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An Urban Tale

February 23, 2008

It felt like a story right out of `The Wire’ – the best tv series ever – which I don’t doubt, but it really happened.

He knocked on the front door about 5:45. Could he come in and use the phone. `No,’ says I, `you can’t come in, but yes, you can use the phone – I’ll bring it to you on the porch’, which I did.

He was obviously distraught, disoriented and in tears. He said his car had broken down nearby. Maybe it did, maybe it didn’t. I never saw a car. He was trying to get a friend or relative to pick him up. There was a call to his father that left him very upset and disturbed, `He’s disowned me…his own son and he won’t speak to me’ as he broke into tears. And then turning to me, somewhat contemtuously he said, `Don’t worry, I won’t steal it’, `it’ being the phone. `You could steal it if you like, it’s a piece of shit anyhow’ says me trying to get a sense of what was going but not being sure.

He was short, a Chicano, either in his late teens or early 20s and he obviously was hurting, in real pain, the kind that just doesn’t go away and just gnaws at your insides. Either that or he was a pretty good actor. Either way it was ok. I was more concerned than afraid. Actually I was hardly afraid at all just sad that `the world’ had somehow burst on to my porch. Didn’t have a clue as to why he was so unhappy but felt like he wasn’t putting me on. Kept weeping about his father, and how God made all people equal `even Chicanos’ he said. I was kind of startled by that, didn’t know from whence it came.

He tried a few more calls to his `niggers’, his `homies’ as he called them. Had no idea what that meant. One of my daughters explained it me later. He went on how his homies wouldn’t let him down, but I guess this time they did for no one responded.

I offered to drive him somewhere if it wasn’t too far and he accepted `Wadsworth and 90th’ – about 20 minutes away. Ok says I, let’ go. And we did. It was only in the car that I could see that he probably was on something, although what I don’t know. He kept talking, `I wanted to go to CSU, but my father wouldn’t pay’.

`Is he poor?’ I asked. `No, he just doesn’t like the fact that I’m a dope dealer. ‘` Yes, that would be a problem, wouldn’t it?…What’s your first name anyhow?’ `Carlos’.

Carlos kept talking. I’d ask him questions now and then and mostly he answered. I was curious, `What sells on the streets.’ `Crack, cocaine, meth and ectasy…. in that order’. `Can you make a living?’ He claimed his operation brings in `3-4 K’ – which I guess means $3000-$4000 a day. Not a bad living but the thing with his father was eating out his insides, that combined with the fact he can’t see his wife in Missouri. ____________________________________________________________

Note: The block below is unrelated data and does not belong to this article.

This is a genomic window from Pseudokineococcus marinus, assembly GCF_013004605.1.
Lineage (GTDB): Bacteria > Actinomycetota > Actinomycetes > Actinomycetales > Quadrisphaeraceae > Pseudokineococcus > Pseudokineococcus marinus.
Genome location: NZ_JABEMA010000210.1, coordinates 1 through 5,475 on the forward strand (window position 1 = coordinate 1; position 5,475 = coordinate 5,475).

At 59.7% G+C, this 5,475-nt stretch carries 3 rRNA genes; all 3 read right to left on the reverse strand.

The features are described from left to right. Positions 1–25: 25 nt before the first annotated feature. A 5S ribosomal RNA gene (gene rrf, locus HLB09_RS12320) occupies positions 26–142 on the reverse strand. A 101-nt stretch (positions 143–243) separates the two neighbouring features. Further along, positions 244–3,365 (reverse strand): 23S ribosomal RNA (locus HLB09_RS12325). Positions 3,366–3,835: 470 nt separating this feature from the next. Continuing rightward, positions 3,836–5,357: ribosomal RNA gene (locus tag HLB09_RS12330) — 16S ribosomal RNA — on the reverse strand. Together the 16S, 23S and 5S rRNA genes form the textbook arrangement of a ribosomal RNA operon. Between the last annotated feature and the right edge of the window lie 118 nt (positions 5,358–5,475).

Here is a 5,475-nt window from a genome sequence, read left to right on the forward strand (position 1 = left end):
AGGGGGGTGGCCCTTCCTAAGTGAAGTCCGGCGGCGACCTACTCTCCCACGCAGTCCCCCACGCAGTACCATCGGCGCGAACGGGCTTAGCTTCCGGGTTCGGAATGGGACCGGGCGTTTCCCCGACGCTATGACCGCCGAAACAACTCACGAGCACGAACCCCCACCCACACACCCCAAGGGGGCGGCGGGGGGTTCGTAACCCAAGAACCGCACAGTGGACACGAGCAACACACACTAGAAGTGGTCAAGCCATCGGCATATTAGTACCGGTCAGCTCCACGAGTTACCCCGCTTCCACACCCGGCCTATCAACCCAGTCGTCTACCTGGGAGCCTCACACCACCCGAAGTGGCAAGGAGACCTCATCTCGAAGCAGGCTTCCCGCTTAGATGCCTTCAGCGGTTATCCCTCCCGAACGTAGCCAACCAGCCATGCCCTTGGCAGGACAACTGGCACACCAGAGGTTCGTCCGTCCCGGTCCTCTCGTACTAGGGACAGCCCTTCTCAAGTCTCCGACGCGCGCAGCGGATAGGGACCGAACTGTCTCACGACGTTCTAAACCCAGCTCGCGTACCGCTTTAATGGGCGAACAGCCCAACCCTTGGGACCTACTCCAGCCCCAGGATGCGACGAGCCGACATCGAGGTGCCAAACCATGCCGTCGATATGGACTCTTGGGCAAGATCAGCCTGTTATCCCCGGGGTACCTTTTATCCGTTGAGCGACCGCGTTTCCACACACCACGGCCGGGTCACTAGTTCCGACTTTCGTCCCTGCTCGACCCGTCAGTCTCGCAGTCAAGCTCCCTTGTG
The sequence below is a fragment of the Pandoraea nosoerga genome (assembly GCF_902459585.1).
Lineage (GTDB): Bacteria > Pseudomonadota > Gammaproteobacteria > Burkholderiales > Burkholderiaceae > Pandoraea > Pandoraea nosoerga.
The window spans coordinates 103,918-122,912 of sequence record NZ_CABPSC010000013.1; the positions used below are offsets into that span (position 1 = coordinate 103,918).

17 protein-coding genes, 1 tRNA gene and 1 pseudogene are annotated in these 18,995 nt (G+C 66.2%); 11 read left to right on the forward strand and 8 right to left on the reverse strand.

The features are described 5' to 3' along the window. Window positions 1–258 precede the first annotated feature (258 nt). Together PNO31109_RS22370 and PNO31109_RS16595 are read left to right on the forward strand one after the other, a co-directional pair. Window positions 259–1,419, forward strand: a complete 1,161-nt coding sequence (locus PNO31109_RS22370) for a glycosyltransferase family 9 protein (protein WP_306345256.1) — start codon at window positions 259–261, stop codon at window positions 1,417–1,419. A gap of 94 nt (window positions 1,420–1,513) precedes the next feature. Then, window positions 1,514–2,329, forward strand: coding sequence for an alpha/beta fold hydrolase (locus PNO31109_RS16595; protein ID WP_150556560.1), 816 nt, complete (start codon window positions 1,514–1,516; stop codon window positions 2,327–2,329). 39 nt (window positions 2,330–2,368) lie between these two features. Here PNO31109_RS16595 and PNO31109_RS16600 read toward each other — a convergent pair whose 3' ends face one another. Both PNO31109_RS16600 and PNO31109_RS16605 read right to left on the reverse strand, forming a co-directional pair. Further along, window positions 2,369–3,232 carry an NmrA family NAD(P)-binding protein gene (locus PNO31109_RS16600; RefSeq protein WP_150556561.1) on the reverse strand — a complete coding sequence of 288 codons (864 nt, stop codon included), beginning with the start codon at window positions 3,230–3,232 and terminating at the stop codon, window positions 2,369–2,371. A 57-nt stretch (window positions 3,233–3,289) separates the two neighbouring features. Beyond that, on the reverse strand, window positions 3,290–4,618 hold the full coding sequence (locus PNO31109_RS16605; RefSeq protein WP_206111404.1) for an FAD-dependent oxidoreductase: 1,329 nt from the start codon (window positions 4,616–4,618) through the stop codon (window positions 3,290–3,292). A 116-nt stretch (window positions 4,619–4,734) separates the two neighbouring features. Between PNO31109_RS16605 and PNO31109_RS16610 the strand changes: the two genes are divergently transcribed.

…they told me I either have to go to prison or to Iraq. f**k Iraq, f**k the war. It ain’t my war ____________________________________________________________

`Why not?’..`I broke parole there’, Carols said, `because they told me I either have to go to prison or to Iraq. f**k Iraq, f**k the war. It ain’t my war.’

An anti-war dope dealer. Kept wondering if he really took in that much money and if I was, perhaps, in the wrong profession.

He told me more, how the operation was a family deal, his mother, brother and sister were involved with him and they worked as a kind of family small business. `Family …family is important to me’ and he went on, in tears again about how he missed his wife and 2 kids back in Missouri but `a man has to make a living’. Didn’t the police bother him. `Not really, not here, there’s some Mexican politican – I forget his name – he fixes things for us with the cops, works pretty well, they don’t bother us and businss is good’. No it’s not the cops, it’s the other dealers coming up, fighting us for customers. Competition’s stiff’.

More crying and then alot of sloppy emotional shit about how I was a nice man because I wasn’t afraid of him,,, but why wasn’t I afraid of him? `I don’t know’ I said, which was an honest answer. `I probably should be afraid of you…but then, I’m not in your line of fire? not a customer, not a competitor, not a cop…why should you do me any harm?’ …`Besides,’ I told him, `you’re just trying to make it in a world where there isn’t much else to do, is there?…and you’re hurting and you’re not putting it on. I can see that.’..

He’s used to bossing people around…`Turn left, turn right..’ – I told him I knew how to get there. Didn’t need his advice. He acted surprised and actually said `excuse me’ and stopped doing it.

And then I dropped him off where I promised and turned to go him. I had this funny take on him – in the 30s or 40s he would have been a communist, in the 60s and 70s he would have been one of those kids who gravitated to and worked with the Crusade for Justice. In 2008 he’s just a young dope dealer caught in a world that seemed to be closing in on him from all sides.

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